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May 9, 2011

Some subjects do not admit of expertise.

What constitutes a healthy diet changes every five minutes. To harvest the opinion of nutrition experts is to reap endless conflict and fickle revisions – if not complete reversals. Truly, the chasm that speaks to the breach between reasonably informed laymen and the devoted expert is a narrow one. Yes, the expert knows more, a great deal more, than the laymen. The expert may even possess greater insight into the relationship between food and health. Be that as it may, if the accuracy of predictions is the only meaningful way to assess whether someone possesses genuine expertise in a given subject (and it surely is) then the flakey nature of nutrition advice speaks to what can only be described as meaningless expertise.

Yes, we know to a moral certainty that minimum dietary requirements must be met to avoid death and disease, and over indulgence in some food groups will negatively effect both quality and span of life. But to read nutritional advice on, say, the value of anti-oxidants, the negative effects of vegetarian diets, the positive effects of vegetarian diets, red meat, pastas, breads, milk, the Atkins diet, etc and ad infinitum is to witness the entire spectrum of endorsement to condemnation. What is inescapable, is that a common sense approach to eating healthy has approximately the same chance of success as one carefully guided by any given expert. Yes, in principle some of the experts must be closer to the truth than some others, but which experts?

I can hear the cries now we have to eat, and we have to make decisions based on the available information – no matter how incomplete the data or flawed the analysis. It’s true, much like everything else in life when we don’t possess all the relevant information, we look to whatever appeals to our sense of reason, and make a choice – knowing full well that it might be wrong. However, if there is a point to be gleaned from the above, it’s that the label expert is inappropriate for a wide variety of subjects, and to call a nutritionist (et al) an expert on food in the same breath as a mathematician an expert on mathematics, is to render the term ‘expert’ useless. Again, if an expert is only an expert if they can predict the future based on what they have learned from the past, then food experts are not experts, but merely databanks prone to very shakey assertions.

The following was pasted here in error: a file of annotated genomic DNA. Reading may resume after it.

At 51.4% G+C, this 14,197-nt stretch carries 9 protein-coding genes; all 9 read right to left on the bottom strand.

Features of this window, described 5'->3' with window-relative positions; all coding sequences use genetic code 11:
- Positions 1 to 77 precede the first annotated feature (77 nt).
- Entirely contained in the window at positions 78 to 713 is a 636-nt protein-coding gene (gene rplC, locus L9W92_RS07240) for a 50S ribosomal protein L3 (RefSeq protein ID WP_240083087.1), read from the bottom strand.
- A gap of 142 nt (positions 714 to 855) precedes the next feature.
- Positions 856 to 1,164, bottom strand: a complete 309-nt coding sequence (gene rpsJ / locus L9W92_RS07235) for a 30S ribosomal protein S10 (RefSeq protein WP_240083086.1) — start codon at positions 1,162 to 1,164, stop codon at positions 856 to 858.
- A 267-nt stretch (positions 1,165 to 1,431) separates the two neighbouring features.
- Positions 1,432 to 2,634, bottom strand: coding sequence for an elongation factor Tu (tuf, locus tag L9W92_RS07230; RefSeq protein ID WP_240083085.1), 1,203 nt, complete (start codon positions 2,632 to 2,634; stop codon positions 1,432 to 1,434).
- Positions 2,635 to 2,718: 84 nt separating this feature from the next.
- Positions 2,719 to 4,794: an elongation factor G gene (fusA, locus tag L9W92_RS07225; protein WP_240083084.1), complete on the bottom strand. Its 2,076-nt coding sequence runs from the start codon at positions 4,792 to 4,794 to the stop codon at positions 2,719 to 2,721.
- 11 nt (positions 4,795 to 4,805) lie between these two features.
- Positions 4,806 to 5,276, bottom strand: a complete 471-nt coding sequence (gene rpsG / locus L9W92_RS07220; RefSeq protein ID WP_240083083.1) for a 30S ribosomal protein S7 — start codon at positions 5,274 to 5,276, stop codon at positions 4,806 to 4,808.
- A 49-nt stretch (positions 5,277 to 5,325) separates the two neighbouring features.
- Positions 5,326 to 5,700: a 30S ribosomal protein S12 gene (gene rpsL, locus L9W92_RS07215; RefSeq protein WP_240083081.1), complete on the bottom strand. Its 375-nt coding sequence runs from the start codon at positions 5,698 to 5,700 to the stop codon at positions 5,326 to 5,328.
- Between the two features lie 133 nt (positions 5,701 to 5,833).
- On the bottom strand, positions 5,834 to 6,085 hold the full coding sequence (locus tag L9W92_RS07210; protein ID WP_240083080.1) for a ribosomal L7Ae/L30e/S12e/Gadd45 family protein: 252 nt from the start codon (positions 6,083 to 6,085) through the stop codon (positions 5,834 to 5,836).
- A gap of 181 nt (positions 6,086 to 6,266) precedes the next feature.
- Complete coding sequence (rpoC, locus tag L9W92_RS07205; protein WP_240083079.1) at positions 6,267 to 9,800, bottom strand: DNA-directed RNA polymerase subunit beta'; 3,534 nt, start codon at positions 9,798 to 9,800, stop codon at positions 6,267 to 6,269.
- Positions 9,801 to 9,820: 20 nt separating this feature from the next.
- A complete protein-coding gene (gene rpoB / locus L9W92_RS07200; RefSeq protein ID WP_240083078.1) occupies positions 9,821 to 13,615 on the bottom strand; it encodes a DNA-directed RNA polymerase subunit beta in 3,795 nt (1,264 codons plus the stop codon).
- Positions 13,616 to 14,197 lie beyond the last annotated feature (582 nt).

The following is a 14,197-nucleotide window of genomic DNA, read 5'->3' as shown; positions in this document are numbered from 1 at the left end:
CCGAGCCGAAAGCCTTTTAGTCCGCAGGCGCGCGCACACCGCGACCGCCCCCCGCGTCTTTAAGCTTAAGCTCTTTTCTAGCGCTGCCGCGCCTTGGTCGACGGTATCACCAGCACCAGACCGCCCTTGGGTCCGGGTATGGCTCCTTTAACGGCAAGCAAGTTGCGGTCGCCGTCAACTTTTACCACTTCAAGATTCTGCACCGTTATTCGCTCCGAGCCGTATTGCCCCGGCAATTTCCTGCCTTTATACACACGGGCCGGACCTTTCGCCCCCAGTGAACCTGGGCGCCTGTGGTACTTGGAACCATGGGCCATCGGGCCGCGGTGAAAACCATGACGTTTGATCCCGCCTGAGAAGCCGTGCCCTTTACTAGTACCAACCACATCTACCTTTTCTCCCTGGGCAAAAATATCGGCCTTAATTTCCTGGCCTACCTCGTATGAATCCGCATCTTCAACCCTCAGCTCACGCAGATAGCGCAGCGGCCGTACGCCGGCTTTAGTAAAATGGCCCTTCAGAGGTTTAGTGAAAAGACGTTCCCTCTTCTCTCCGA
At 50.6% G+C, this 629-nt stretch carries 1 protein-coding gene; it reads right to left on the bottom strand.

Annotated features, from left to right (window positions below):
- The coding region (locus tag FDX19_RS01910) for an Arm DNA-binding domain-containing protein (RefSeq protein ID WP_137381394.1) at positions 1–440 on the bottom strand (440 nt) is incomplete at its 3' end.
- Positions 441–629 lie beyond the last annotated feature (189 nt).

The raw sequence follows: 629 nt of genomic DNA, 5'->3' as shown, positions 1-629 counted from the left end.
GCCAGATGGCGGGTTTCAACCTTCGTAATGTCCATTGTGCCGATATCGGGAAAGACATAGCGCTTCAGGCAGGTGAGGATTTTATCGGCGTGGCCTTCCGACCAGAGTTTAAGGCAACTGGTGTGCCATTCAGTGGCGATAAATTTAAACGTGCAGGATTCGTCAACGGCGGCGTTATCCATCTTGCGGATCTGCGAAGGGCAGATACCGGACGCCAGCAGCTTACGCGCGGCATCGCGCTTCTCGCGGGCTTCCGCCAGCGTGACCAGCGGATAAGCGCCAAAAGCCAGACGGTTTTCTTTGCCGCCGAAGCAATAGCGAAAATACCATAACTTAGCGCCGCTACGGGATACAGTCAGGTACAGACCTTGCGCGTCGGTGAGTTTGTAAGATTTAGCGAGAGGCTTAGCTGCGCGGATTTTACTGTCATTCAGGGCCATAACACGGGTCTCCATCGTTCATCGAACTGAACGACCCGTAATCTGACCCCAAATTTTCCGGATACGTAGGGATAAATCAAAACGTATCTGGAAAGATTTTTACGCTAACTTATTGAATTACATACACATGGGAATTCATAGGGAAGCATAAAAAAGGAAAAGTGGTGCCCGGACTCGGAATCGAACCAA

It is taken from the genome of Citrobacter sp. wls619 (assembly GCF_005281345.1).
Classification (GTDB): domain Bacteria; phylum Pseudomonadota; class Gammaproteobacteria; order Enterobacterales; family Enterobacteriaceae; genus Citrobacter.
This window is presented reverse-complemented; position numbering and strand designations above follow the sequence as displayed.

The Hierarchy of Real Expertise

1.  Pure Logic/ Mathematics

2.  Evidentiary Coupled with Experimental Science (e.g. Physics)

3.  Applied Sciences (make a bridge that doesn’t collapse)

4.  Purely evidentiary studies (history minus analysis e.g.)

5. Economics/ Psychology/ Social Theory/ Anthropology/ Meteorology/ Politics/ Medicine

Some scientists, and their supporters, are routinely labelled arrogant. Arrogant for being so sure of their conclusions, and so dismissive of conclusions that contradict them. However, aside from the fact that to read a paper or book by a qualified scientist is to encounter great humility almost universally (humbleness in face of the facts being the primary requisite quality of any decent scientist) a scientist working in groups 1 through 4 is operating in spheres where conclusions can very often be drawn – where real answers are possible. That doesn’t make those disciplines more worthy of respect than others, but it does mean that conclusions drawn by scientists working in Groups 1-4 needn’t be treated with undo skepticism.

One last thought. Blanket distrust of expertise is likely borne of the conflation of Group 5 experts with the other four. Sure, there are problems with all five of them, from human error to corruption to laziness. But Group 5 change their minds every five minutes, so their thoughts and conclusions should be met with great caution and skepticism, and by default.

Robin Lindsay

rockrobinoff[at]gmail.com